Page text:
A teacher at a Scottish high school has been blasted for getting children in the class to prepare fajitas from deceased pheasants.
The third-year pupils at Kingussie High School were each given a dead bird and a knife, and told to cut the phesants 'in order to remove the meat to make fajitas', reports The Scotsman.
Pictures of the class were posted on Facebook - which sparked fierce debate among parents.
The school wrote: "The S3 Home Economics were preparing pheasants this afternoon for Pheasant Fajitas. Everyone participated and did really well."
Facebook poster Autumn Penot criticized the school: "Maybe children should also be taught that you don’t need meat to live and be healthy, so killing and eating meat is pretty much saying satisfying your tastebuds means more than the life of a living, breathing, thinking, feeling being.
"Disgusting and selfish."
Tammy Hales opined: "Is there school trips to slaughterhouses also?! That’s a great way to show children where their food really comes from, why not let them take part in the murder too!?
"I think there would be a lot more vegans/vegetarians if they did see the true realities!!"
But some users were in favor of the school showing children where food comes from.
Trisha Healy commended the teacher's move: "Well done to the children and the school. Children need to understand the food chain. Impressive.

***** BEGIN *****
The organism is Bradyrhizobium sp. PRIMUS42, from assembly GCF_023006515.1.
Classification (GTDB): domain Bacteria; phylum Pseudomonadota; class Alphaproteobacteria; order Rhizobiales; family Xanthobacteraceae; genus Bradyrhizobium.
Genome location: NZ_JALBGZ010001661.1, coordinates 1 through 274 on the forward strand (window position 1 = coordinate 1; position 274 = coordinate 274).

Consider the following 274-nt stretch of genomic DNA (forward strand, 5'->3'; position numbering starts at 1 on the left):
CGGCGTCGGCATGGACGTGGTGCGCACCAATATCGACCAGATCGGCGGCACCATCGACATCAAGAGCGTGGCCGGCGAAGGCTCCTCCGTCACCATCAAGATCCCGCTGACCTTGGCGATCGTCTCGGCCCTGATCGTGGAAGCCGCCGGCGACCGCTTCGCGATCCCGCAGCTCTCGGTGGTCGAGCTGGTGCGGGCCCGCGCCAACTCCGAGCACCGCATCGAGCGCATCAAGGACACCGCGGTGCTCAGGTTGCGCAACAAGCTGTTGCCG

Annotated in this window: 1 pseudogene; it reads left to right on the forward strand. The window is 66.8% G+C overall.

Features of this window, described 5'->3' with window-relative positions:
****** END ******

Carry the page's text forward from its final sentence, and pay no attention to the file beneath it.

"A brave school as you will always get a level of negativity with these such posts. Commendable."
Facebook user Dave Huxley also wrote in support: "Great stuff - kids need to know that meat comes from real animals, not from a polystyrene tray in a supermarket.
"Whether you agree with meat eating or not, at least give kids the facts and the choice."
The teacher responsible defended the class, writing under the school's name: "As the Home Economics teacher at Kingussie High School, I have read all the comments and although I personally do not agree with everyone I respect your views.
"Our students are taught about all types of food and diets and they are given all the information available (from all viewpoints and organizations) to make personal choices based on educated decisions. I personally believe that our young people need to know where ALL their food comes from.
"I hasten to add my vegan [student] was not present and I value the choices and she has made.
"Education is about information and choices."
Disclaimer: The opinions expressed in this article are prepared in the author's capacity and do not necessarily reflect the views and opinions of Plant Based News itself.Reuse this content
Diana is a London-based writer dedicated to bringing you the latest updates in ethical consumerism and plant-based nutrition. She is a recent media graduate with extensive journalistic experience, and writes in hopes of changing the narrative. You can follow Diana on Instagram and Twitter @dianalupica
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